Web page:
Valuing the Aged: Studies in Ageing Enrichment
This chapter explores Judaic conceptions of ageing. While often the way ageing affects us is beyond our control, the Rabbis claim that those whose latter years are filled with meaning and purpose experience ageing in a qualitatively different way. Research on ageing has increasingly recognised the concept of “ageing well,” but this chapter seeks to extend the discourse by introducing the notion of “ageing enrichment.” It reports on three innovative initiatives devised to mitigate the sense of marginalisation that often accompanies old age and capitalise on the capabilities of older people through intergenerational activities that could enrich their lives while benefiting others. The bulk of the chapter involves an in-depth study into a mentoring project aiming to connect the experience of seniors to provide direction and support to younger people.
KeywordsAgeing Ageing enrichment Mentoring Jewish values Older people
- Charmaz, K. (2008). Grounded theory as an emergent method. In S. N. Hesse-Biber & P. Leavy. (Eds.), The handbook of emergent methods (pp. 155–170). New York: Guilford.Google Scholar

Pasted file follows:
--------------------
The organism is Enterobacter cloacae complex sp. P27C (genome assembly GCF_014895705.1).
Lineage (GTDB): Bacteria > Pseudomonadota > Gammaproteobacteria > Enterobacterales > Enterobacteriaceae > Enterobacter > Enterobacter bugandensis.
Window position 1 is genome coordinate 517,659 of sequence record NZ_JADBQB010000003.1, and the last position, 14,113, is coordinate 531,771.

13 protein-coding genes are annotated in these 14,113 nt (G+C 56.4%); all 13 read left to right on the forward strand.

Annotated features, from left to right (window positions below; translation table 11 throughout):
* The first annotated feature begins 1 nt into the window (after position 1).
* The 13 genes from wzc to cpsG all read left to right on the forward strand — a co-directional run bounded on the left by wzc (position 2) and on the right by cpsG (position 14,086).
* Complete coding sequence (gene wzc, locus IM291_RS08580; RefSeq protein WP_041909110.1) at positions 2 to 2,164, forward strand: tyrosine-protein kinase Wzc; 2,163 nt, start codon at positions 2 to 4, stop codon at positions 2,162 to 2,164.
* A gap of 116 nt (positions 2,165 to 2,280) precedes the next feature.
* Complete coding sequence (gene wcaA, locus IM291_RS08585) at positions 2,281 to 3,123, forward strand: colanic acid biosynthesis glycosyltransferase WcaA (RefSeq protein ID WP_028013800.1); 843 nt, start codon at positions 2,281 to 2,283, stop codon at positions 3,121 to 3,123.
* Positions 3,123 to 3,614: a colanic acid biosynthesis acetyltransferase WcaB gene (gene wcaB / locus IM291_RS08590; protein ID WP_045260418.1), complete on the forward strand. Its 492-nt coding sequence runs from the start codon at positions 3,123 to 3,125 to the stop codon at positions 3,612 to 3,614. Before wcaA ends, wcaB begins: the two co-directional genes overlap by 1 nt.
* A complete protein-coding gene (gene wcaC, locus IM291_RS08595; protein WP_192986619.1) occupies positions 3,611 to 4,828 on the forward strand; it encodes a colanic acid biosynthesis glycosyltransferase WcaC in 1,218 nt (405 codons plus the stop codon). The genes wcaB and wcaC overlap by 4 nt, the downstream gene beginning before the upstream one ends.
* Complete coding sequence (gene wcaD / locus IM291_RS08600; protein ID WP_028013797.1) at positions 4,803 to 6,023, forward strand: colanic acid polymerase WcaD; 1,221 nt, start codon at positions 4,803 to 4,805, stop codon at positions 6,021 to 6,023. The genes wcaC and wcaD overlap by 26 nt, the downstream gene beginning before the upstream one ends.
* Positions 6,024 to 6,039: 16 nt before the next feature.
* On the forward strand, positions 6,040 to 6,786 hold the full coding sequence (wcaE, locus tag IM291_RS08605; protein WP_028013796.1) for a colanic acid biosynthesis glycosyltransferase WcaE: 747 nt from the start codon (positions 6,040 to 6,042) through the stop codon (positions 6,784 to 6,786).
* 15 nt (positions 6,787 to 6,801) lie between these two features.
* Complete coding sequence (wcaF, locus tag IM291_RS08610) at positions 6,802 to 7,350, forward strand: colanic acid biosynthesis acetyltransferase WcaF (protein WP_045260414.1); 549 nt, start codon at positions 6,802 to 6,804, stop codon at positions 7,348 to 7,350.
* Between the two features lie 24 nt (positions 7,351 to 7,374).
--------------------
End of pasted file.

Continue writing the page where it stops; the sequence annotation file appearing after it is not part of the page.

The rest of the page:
- Cohen, L., Manion, L., & Morrison, K. (2003). Research methods in education. London: Routledge Falmer.Google Scholar
- Cohen, S. Y. (2014). Old age in Judaism. http://18.104.22.168/articles/ASSIA/ASSIA6/R0061079.asp. Accessed 31 March 2014.
- Country Comparison. Life expectancy at birth. US Central Intelligence Agency (CIA). (2012). Public Information Sheet. https://www.cia.gov/library/publications/the-world-factbook/rankorder/2102rank.html. Accessed 17 Sept 2012.
- Dick, B. (2002). Action research: Action and research. www.sc.edu.au/schools/gcm/ar/arp/aandr.html. Accessed 16 Dec 2008.
- Dulin, P., Hill, R. D., Anderson, J., & Rasmussen, D. (2001). Altruism as a predictor of life satisfaction in a sample of low-income older adult service providers. Journal of Mental Health and Aging.Google Scholar
- Eden, C., & Huxham, C. (1996). Action research for the study of organisation. In S. Clegg, C. Hardy, & W. Nord (Eds.), The handbook of organisation studies (pp. 526–542). Thousand Oaks: Sage.Google Scholar
- Krueger, R. A., & Casey, M. A. (2000). Focus groups: A practical guide for applied research (3rd ed.). Thousand Oaks: Sage.Google Scholar
- O’Riordan, S. (2011). Looking forward to retirement. In S. Palmer & S. Panchal (Eds.), Developmental coaching: Life transitions and generational perspectives (pp. 137–158). Hove: Routledge.Google Scholar
- Palmer, S., & McDowall, A. (2010). The coaching relationship: Putting people first. Hove: Routledge.Google Scholar
- Robson, C. (2003). Real world research. Oxford: Blackwell.Google Scholar
- Strauss, A., & Corbin, J. (1990). Basics of qualitative research: Grounded theory procedures and techniques. London: Sage.Google Scholar
- Wong, P. (2000). Meaning of life and meaning of death in successful ageing. In A. Tomer (Ed.), Death attitudes and the older adult: Theories, concepts, and applications (pp. 23–36). New York: Brunner Mazel.Google Scholar